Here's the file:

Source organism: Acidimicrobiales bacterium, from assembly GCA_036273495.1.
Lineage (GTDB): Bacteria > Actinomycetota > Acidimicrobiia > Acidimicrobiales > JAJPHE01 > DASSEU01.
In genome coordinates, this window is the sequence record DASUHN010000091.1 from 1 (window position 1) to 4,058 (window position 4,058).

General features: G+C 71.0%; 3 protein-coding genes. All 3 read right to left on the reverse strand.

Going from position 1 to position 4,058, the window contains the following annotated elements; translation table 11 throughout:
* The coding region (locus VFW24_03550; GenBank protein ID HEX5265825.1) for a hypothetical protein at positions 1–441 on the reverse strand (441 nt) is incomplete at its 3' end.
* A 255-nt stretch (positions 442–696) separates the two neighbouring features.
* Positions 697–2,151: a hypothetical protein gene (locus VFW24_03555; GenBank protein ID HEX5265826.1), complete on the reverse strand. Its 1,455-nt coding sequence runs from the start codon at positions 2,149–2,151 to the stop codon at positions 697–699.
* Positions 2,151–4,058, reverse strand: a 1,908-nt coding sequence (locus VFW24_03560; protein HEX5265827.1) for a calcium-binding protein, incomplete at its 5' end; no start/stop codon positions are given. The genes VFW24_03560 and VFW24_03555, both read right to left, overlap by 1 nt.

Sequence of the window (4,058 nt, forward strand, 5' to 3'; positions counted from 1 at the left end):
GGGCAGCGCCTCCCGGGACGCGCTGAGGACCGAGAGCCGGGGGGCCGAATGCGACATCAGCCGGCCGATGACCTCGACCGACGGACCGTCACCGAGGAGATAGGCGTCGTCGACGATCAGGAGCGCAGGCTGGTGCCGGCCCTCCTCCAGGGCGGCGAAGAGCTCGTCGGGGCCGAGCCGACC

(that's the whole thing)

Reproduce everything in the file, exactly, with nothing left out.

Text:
Source organism: Acidimicrobiales bacterium, from assembly GCA_036273495.1.
Lineage (GTDB): Bacteria > Actinomycetota > Acidimicrobiia > Acidimicrobiales > JAJPHE01 > DASSEU01.
In genome coordinates, this window is the sequence record DASUHN010000091.1 from 1 (window position 1) to 4,058 (window position 4,058).

General features: G+C 71.0%; 3 protein-coding genes. All 3 read right to left on the reverse strand.

Going from position 1 to position 4,058, the window contains the following annotated elements; translation table 11 throughout:
* The coding region (locus VFW24_03550; GenBank protein ID HEX5265825.1) for a hypothetical protein at positions 1–441 on the reverse strand (441 nt) is incomplete at its 3' end.
* A 255-nt stretch (positions 442–696) separates the two neighbouring features.
* Positions 697–2,151: a hypothetical protein gene (locus VFW24_03555; GenBank protein ID HEX5265826.1), complete on the reverse strand. Its 1,455-nt coding sequence runs from the start codon at positions 2,149–2,151 to the stop codon at positions 697–699.
* Positions 2,151–4,058, reverse strand: a 1,908-nt coding sequence (locus VFW24_03560; protein HEX5265827.1) for a calcium-binding protein, incomplete at its 5' end; no start/stop codon positions are given. The genes VFW24_03560 and VFW24_03555, both read right to left, overlap by 1 nt.

Sequence of the window (4,058 nt, forward strand, 5' to 3'; positions counted from 1 at the left end):
GGGCAGCGCCTCCCGGGACGCGCTGAGGACCGAGAGCCGGGGGGCCGAATGCGACATCAGCCGGCCGATGACCTCGACCGACGGACCGTCACCGAGGAGATAGGCGTCGTCGACGATCAGGAGCGCAGGCTGGTGCCGGCCCTCCTCCAGGGCGGCGAAGAGCTCGTCGGGGCCGAGCCGACC